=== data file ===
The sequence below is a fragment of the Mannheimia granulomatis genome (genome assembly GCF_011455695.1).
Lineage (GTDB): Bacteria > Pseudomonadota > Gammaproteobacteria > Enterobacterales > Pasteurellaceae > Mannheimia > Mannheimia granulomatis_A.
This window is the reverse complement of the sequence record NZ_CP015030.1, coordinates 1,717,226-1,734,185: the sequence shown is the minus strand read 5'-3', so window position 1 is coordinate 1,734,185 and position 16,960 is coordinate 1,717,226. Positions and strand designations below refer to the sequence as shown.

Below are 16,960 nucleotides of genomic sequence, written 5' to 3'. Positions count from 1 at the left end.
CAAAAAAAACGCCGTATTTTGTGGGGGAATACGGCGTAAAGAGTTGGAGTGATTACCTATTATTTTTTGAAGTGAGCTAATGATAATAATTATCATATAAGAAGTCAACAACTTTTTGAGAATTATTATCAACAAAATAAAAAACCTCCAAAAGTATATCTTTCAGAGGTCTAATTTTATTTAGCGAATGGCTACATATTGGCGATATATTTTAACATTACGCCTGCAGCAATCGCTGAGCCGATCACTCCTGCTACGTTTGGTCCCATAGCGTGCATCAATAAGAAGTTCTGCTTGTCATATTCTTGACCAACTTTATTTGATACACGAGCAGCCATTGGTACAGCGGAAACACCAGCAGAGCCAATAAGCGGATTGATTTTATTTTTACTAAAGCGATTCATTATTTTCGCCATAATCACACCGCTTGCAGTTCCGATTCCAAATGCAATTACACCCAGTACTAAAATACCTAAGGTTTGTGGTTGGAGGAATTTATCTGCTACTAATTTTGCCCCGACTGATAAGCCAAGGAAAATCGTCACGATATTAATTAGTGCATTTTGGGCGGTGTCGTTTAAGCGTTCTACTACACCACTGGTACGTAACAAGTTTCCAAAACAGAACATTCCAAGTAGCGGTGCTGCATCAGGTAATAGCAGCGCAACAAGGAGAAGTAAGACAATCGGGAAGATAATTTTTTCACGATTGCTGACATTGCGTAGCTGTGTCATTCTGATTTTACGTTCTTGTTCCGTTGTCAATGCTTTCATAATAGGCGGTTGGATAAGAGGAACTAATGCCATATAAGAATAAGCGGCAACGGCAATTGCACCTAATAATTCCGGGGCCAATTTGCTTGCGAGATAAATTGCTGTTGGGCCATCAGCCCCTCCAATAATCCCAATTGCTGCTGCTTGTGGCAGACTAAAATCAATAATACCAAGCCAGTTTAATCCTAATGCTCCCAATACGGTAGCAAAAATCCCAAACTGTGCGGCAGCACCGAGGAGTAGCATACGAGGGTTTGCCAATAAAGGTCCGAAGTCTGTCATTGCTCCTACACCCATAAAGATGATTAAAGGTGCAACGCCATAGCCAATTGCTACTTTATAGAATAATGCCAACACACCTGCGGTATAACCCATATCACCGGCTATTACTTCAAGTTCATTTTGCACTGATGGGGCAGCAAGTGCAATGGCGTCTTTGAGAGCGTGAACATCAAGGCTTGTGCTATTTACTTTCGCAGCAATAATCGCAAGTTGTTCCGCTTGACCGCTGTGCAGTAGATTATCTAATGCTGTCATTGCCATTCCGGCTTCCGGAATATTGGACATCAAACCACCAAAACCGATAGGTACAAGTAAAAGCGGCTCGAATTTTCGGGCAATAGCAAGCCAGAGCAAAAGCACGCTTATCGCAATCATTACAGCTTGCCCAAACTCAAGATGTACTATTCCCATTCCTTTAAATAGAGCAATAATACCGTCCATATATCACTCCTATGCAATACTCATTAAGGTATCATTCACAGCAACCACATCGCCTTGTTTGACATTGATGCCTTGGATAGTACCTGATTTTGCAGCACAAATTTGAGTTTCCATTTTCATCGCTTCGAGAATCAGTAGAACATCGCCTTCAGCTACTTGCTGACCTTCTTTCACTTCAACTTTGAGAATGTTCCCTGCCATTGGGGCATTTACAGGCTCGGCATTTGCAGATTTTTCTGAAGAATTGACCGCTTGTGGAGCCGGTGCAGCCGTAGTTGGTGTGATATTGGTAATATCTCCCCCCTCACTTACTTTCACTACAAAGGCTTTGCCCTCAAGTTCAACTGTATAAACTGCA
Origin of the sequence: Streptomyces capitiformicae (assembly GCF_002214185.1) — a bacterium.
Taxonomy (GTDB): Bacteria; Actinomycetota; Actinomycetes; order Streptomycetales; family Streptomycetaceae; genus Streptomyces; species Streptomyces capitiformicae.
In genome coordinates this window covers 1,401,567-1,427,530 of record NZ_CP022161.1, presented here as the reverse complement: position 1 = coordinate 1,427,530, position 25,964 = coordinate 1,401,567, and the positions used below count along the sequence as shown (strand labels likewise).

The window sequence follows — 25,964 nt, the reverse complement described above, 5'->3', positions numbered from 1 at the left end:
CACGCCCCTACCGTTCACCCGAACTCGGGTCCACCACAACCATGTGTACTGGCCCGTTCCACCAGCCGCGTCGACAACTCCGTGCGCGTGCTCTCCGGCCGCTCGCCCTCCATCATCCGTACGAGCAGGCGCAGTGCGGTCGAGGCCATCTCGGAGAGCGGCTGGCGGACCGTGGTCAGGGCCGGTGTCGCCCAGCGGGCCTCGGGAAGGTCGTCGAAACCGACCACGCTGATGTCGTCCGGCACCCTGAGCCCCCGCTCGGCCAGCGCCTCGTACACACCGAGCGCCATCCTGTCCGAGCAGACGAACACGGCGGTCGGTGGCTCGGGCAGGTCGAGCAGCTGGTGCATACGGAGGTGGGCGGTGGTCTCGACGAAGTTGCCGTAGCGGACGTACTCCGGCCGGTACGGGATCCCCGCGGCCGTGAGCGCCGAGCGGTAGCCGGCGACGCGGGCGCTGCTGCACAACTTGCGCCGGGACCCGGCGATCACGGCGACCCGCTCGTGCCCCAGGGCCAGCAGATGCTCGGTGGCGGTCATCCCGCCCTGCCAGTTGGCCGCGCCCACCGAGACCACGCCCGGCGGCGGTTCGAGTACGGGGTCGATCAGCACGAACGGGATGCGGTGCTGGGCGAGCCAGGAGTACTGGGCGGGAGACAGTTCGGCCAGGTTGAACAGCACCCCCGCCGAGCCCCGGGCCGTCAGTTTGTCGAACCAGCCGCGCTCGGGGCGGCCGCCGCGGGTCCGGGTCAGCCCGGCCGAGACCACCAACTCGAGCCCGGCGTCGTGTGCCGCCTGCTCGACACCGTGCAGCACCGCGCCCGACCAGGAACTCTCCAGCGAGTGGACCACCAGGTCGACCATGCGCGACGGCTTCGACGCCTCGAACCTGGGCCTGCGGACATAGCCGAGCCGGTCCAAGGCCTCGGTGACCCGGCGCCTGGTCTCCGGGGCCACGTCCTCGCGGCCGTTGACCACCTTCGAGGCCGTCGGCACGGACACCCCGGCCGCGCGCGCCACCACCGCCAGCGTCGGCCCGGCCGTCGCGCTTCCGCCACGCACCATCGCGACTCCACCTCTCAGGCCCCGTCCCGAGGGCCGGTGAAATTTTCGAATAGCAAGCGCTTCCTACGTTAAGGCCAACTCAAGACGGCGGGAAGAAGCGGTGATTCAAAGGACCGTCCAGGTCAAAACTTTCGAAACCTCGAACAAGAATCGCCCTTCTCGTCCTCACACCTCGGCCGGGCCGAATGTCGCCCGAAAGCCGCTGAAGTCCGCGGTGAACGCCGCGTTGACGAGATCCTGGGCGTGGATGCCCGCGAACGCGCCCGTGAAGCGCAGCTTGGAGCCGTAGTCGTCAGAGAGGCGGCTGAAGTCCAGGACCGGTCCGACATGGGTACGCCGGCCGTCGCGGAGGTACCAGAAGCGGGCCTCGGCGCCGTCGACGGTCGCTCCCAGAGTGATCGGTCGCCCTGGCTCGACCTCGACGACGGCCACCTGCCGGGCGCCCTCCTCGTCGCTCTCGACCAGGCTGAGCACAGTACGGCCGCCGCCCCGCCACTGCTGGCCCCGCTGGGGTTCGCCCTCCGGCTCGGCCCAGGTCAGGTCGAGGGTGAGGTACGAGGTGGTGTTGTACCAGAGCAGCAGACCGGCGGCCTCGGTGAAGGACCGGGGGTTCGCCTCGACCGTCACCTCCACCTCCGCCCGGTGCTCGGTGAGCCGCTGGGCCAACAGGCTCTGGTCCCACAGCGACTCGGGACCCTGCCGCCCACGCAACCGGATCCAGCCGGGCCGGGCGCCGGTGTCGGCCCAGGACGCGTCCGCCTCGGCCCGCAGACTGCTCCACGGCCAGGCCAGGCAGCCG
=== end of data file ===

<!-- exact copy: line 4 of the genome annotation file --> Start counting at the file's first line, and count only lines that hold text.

Below are 16,960 nucleotides of genomic sequence, written 5' to 3'. Positions count from 1 at the left end.